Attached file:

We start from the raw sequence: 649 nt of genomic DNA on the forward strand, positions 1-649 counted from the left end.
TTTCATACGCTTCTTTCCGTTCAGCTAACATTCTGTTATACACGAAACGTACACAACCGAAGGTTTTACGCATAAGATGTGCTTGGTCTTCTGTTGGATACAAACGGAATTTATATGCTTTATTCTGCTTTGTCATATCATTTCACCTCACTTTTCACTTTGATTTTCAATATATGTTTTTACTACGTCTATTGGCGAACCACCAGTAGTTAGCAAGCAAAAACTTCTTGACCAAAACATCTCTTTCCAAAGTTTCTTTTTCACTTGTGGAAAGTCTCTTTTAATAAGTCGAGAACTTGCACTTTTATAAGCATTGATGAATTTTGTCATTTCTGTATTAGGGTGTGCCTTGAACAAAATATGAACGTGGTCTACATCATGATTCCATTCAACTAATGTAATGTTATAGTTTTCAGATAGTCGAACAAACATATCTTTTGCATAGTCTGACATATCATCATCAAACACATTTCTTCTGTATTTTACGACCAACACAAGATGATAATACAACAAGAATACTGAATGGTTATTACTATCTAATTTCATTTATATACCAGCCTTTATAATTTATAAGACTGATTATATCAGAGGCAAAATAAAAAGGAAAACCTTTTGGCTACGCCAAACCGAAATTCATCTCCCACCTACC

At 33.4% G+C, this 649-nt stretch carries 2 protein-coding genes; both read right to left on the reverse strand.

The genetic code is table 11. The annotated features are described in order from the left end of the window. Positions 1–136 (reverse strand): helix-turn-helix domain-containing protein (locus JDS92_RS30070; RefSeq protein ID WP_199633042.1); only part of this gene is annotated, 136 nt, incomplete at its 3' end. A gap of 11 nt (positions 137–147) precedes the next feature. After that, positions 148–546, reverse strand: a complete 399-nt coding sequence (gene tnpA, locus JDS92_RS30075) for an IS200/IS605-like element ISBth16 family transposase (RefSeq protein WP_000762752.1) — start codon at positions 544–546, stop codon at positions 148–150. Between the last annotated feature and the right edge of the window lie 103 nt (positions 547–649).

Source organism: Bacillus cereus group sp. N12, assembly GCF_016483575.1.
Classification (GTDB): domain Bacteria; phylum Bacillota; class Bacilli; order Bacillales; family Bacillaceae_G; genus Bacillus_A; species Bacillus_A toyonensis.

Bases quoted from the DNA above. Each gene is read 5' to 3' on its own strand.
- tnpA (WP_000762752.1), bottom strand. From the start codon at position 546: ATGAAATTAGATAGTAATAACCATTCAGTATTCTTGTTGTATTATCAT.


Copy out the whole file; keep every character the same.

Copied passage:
We start from the raw sequence: 649 nt of genomic DNA on the forward strand, positions 1-649 counted from the left end.
TTTCATACGCTTCTTTCCGTTCAGCTAACATTCTGTTATACACGAAACGTACACAACCGAAGGTTTTACGCATAAGATGTGCTTGGTCTTCTGTTGGATACAAACGGAATTTATATGCTTTATTCTGCTTTGTCATATCATTTCACCTCACTTTTCACTTTGATTTTCAATATATGTTTTTACTACGTCTATTGGCGAACCACCAGTAGTTAGCAAGCAAAAACTTCTTGACCAAAACATCTCTTTCCAAAGTTTCTTTTTCACTTGTGGAAAGTCTCTTTTAATAAGTCGAGAACTTGCACTTTTATAAGCATTGATGAATTTTGTCATTTCTGTATTAGGGTGTGCCTTGAACAAAATATGAACGTGGTCTACATCATGATTCCATTCAACTAATGTAATGTTATAGTTTTCAGATAGTCGAACAAACATATCTTTTGCATAGTCTGACATATCATCATCAAACACATTTCTTCTGTATTTTACGACCAACACAAGATGATAATACAACAAGAATACTGAATGGTTATTACTATCTAATTTCATTTATATACCAGCCTTTATAATTTATAAGACTGATTATATCAGAGGCAAAATAAAAAGGAAAACCTTTTGGCTACGCCAAACCGAAATTCATCTCCCACCTACC

At 33.4% G+C, this 649-nt stretch carries 2 protein-coding genes; both read right to left on the reverse strand.

The genetic code is table 11. The annotated features are described in order from the left end of the window. Positions 1–136 (reverse strand): helix-turn-helix domain-containing protein (locus JDS92_RS30070; RefSeq protein ID WP_199633042.1); only part of this gene is annotated, 136 nt, incomplete at its 3' end. A gap of 11 nt (positions 137–147) precedes the next feature. After that, positions 148–546, reverse strand: a complete 399-nt coding sequence (gene tnpA, locus JDS92_RS30075) for an IS200/IS605-like element ISBth16 family transposase (RefSeq protein WP_000762752.1) — start codon at positions 544–546, stop codon at positions 148–150. Between the last annotated feature and the right edge of the window lie 103 nt (positions 547–649).

Source organism: Bacillus cereus group sp. N12, assembly GCF_016483575.1.
Classification (GTDB): domain Bacteria; phylum Bacillota; class Bacilli; order Bacillales; family Bacillaceae_G; genus Bacillus_A; species Bacillus_A toyonensis.

Bases quoted from the DNA above. Each gene is read 5' to 3' on its own strand.
- tnpA (WP_000762752.1), bottom strand. From the start codon at position 546: ATGAAATTAGATAGTAATAACCATTCAGTATTCTTGTTGTATTATCAT.